On the 25th March, the Support Committee for Julian Assange (Sweden) handed a letter to the Swedish Parliament demanding answers to Nils Melzer questions to the Swedish Foreign Minister
A delegation from the Support Committee for Julian Assange in Stockholm handed over a letter demanding the Swedish Parliament to investigate the legality of government official’s actions in the case of Julian Assange. They met with Peder Nielsen, the Chancellor of the Swedish Parliamentary Committee on the Constitution, and Marilena Cottone, the Committee Assistant, from the Swedish Riksdagen´s Parliamentary Administration.
To the Members and Deputies of the Constitutional Committee
Karin Enström(M), Hans Ekström (S), Marie Granlund (S), Lars Jilmstad (M),Matheus Enholm (SD), Per-Arne Håkansson (S), Per Schöldberg (C),Mia Sydow Mölleby (V), Ida Drougge (M), Fredrik Lindahl (SD), LailaNaraghi (S), Tuve Skånberg (KD), Daniel Andersson (S), Tina Acketoft(L), Camilla Hansén (MP), Erik Ottoson (M), Sofie Eriksson (S), LarsBeckman (M), Alexander Ojanne (S), Annicka Engblom (M), Per Söderlund(SD), Ingela Nylund Watz (S), Linda Modig (C), Jessica Wetterling(V), Pontus Andersson (SD), Patrik Björck (S), Lars Adaktusson (KD),Maria Strömkvist (S), Bengt Eliasson (L), Lars Andersson (SD),Rasmus Ling (MP), Ann-Sofie Alm (M), Jörgen Grubb (SD), Allan Widman(L), Nina Lundström (L), Anna Sibinska (MP), Malin Björk (C), AliEsbati (V), Andreas Carlson (KD),Mikael Oscarsson (KD), Erik Ezelius(S), Kalle Olsson (S), Amanda Palmstierna (MP), Ulrika Karlsson (M).
The Swedish Government’s action in the case of Julian Assange must now be treated in a proper manner after the letter with 50 questions that the law professor Nils Melzer, the UN’s special rapporteur on torture and other cruel, inhuman, or degrading treatment, has sent to the Swedish Ministry of Foreign Affairs (MFA). According to the Convention Against Torture that Sweden has ratified, Sweden is obliged to answer these questions, but the Ministry of Foreign Affairs has not done so in a satisfactory way.
In his acclaimed book The Case of Julian Assange, published in German, English and Swedish (Karneval publishing house 2021), Nils Melzer describes what he calls “the greatest legal scandal of our time”, as an international, but also a Swedish, one. Sweden’s political and legal actions including numerous delays, missing answers and the systematic shift of focus became a way to neutralize one of the most important whistleblowers of our time who revealed very strongly suspected war crimes. Former Secretary General of the Swedish Bar Association Anne Ramberg and former Chief Prosecutor Sven-Erik Alheim are among the well-known lawyers who have sharply criticized Sweden’s handling.
The author Jan Myrdal claimed in a letter to the Constitutional Committee on 11 December 2014 that the then Prime Minister Fredrik Reinfeldt’s statement to the press on 8 February 2011 not only constituted “a gross attempt to mislead public opinion” and “a blatant example of the cabinet rule that Chapter 12 of the Constitutional Instrument of Government § 2 shall prevent”, which damaged Julian Assange’s reputation.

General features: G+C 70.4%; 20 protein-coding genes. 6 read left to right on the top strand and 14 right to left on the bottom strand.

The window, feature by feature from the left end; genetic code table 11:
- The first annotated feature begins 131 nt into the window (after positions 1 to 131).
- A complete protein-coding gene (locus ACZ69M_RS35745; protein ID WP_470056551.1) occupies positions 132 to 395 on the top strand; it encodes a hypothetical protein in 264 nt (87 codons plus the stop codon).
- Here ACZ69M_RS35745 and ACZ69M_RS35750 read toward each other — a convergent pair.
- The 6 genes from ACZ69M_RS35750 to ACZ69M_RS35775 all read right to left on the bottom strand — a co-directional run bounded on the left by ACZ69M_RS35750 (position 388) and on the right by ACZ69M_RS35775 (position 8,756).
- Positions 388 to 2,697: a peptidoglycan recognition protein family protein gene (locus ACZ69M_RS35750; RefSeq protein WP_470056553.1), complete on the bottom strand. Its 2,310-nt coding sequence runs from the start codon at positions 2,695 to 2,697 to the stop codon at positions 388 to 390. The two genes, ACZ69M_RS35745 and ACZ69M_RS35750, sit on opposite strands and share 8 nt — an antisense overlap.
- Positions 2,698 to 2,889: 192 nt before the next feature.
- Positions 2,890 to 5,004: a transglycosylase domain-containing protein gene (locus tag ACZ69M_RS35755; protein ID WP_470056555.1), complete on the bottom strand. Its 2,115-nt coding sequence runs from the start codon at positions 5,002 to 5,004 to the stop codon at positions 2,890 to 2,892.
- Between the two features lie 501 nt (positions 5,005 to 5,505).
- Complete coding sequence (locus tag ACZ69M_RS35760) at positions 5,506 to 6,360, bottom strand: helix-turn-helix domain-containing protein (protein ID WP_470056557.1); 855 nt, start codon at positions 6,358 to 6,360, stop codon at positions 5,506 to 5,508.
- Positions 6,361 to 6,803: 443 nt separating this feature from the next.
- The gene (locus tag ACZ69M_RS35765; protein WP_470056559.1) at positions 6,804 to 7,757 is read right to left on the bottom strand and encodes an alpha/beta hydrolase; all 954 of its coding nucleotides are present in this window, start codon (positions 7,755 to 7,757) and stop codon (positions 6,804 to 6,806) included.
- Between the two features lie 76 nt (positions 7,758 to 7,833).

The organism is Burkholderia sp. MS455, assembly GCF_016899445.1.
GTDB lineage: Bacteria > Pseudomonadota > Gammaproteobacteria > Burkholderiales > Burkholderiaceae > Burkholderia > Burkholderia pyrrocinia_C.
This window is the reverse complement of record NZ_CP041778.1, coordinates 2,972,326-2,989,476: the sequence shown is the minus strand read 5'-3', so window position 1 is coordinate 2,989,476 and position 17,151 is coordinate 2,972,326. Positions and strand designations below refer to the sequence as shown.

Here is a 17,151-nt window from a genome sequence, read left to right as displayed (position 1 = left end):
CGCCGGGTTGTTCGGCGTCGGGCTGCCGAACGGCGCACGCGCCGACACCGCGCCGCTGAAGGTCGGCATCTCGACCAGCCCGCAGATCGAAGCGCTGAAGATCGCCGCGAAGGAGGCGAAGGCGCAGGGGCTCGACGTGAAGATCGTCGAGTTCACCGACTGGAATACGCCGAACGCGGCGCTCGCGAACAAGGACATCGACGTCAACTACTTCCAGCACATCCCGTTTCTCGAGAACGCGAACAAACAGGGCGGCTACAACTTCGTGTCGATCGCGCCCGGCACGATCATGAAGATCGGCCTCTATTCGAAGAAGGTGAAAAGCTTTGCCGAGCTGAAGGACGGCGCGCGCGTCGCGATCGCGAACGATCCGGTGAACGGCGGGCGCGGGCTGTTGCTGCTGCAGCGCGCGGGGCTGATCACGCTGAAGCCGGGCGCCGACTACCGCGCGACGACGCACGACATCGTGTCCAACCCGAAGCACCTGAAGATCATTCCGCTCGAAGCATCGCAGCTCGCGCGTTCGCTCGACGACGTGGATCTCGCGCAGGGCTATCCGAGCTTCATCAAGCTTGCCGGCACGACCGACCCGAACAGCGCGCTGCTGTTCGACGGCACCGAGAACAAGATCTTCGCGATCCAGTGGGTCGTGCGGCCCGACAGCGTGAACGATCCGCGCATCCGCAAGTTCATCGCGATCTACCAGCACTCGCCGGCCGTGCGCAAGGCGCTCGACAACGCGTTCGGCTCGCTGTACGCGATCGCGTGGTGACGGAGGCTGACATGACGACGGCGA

Jan Myrdal also noted that documents revealed by Edward Snowden and reproduced in facsimile on page 230 in Glenn Greenwald’s book Big Brother Sees You: Edward Snowden and the Global Surveillance State (published in Swedish by Leopard 2014) show that on August 10, 2010, the United States asked nations with forces in Afghanistan – which included Sweden – to consider prosecuting Julian Assange. Three days later, on 13 August 2010, legal proceedings against Assange were initiated in Sweden. According to a reply from Tony Holmstedt, a Committee Assistant, to the author and journalist Stefan Lindgren, the Constitutional Committee had not processed Jan Myrdal’s letter.
Today we know that Sweden’s handling of the case later further resulted in Julian Assange being held in the high-risk prison Belmarsh in Great Britain where he, without being convicted of any crime, remains imprisoned under extreme torture-like conditions and runs a great risk of being extradited to the United States and a threatening life sentence.
All major human rights organizations and journalists’ federations have demanded the release of Assange and that U.S. Government under President Joe Biden drop the charges. Since the summer of 2018, the Support Committee for Julian Assange has, among other things, held some thirty manifestations in central locations in Stockholm and outside the U.S. and U.K. embassies as well as at mass media sites. We urge the Constitutional Committee to in turn urge the Government to answer the questions posed by Nils Melzer in accordance with Sweden’s obligations under international law.
The Swedish Support Committee for Julian Assange
Stockholm 23 of March 2022
Stödkommittén för Julian Assange
Support Committee for Julian Assange
Note: The Swedish constitution prohibits the interference by cabinet ministers (“minister rule”) in decisions to be made by independent government agencies/departments which are responsible that their decisions are guided by existing law and not by political interference.